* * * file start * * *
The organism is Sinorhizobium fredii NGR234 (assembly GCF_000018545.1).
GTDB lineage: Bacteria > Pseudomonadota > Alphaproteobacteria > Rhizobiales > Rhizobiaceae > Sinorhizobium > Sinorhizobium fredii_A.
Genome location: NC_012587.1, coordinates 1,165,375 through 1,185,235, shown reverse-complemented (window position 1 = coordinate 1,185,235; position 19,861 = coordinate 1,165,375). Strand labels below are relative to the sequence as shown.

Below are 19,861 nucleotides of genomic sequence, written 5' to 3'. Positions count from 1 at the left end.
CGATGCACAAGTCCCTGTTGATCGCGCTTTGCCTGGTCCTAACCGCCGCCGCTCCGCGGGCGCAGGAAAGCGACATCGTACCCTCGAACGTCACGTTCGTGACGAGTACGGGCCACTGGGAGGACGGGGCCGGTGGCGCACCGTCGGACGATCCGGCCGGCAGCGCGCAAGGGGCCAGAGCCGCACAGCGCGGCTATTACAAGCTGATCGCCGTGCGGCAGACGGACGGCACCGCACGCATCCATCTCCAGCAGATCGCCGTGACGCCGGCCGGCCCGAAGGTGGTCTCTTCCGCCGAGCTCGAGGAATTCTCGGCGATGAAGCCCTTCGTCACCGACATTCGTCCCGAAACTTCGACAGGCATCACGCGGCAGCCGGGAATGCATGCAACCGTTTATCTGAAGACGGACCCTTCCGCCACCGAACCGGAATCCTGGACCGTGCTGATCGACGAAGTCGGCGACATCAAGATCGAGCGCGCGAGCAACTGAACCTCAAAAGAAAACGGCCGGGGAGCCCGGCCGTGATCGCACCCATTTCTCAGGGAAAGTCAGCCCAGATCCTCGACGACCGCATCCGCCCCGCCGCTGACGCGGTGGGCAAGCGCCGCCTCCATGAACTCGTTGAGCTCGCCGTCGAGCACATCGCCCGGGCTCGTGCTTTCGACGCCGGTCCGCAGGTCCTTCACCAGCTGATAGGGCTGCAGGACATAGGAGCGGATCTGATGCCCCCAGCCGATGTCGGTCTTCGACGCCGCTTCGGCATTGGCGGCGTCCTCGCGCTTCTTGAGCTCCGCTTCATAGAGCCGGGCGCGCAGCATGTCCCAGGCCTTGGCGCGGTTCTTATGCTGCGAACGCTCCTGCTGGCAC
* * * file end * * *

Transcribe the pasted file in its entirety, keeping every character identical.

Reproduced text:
The organism is Sinorhizobium fredii NGR234 (assembly GCF_000018545.1).
GTDB lineage: Bacteria > Pseudomonadota > Alphaproteobacteria > Rhizobiales > Rhizobiaceae > Sinorhizobium > Sinorhizobium fredii_A.
Genome location: NC_012587.1, coordinates 1,165,375 through 1,185,235, shown reverse-complemented (window position 1 = coordinate 1,185,235; position 19,861 = coordinate 1,165,375). Strand labels below are relative to the sequence as shown.

Below are 19,861 nucleotides of genomic sequence, written 5' to 3'. Positions count from 1 at the left end.
CGATGCACAAGTCCCTGTTGATCGCGCTTTGCCTGGTCCTAACCGCCGCCGCTCCGCGGGCGCAGGAAAGCGACATCGTACCCTCGAACGTCACGTTCGTGACGAGTACGGGCCACTGGGAGGACGGGGCCGGTGGCGCACCGTCGGACGATCCGGCCGGCAGCGCGCAAGGGGCCAGAGCCGCACAGCGCGGCTATTACAAGCTGATCGCCGTGCGGCAGACGGACGGCACCGCACGCATCCATCTCCAGCAGATCGCCGTGACGCCGGCCGGCCCGAAGGTGGTCTCTTCCGCCGAGCTCGAGGAATTCTCGGCGATGAAGCCCTTCGTCACCGACATTCGTCCCGAAACTTCGACAGGCATCACGCGGCAGCCGGGAATGCATGCAACCGTTTATCTGAAGACGGACCCTTCCGCCACCGAACCGGAATCCTGGACCGTGCTGATCGACGAAGTCGGCGACATCAAGATCGAGCGCGCGAGCAACTGAACCTCAAAAGAAAACGGCCGGGGAGCCCGGCCGTGATCGCACCCATTTCTCAGGGAAAGTCAGCCCAGATCCTCGACGACCGCATCCGCCCCGCCGCTGACGCGGTGGGCAAGCGCCGCCTCCATGAACTCGTTGAGCTCGCCGTCGAGCACATCGCCCGGGCTCGTGCTTTCGACGCCGGTCCGCAGGTCCTTCACCAGCTGATAGGGCTGCAGGACATAGGAGCGGATCTGATGCCCCCAGCCGATGTCGGTCTTCGACGCCGCTTCGGCATTGGCGGCGTCCTCGCGCTTCTTGAGCTCCGCTTCATAGAGCCGGGCGCGCAGCATGTCCCAGGCCTTGGCGCGGTTCTTATGCTGCGAACGCTCCTGCTGGCAC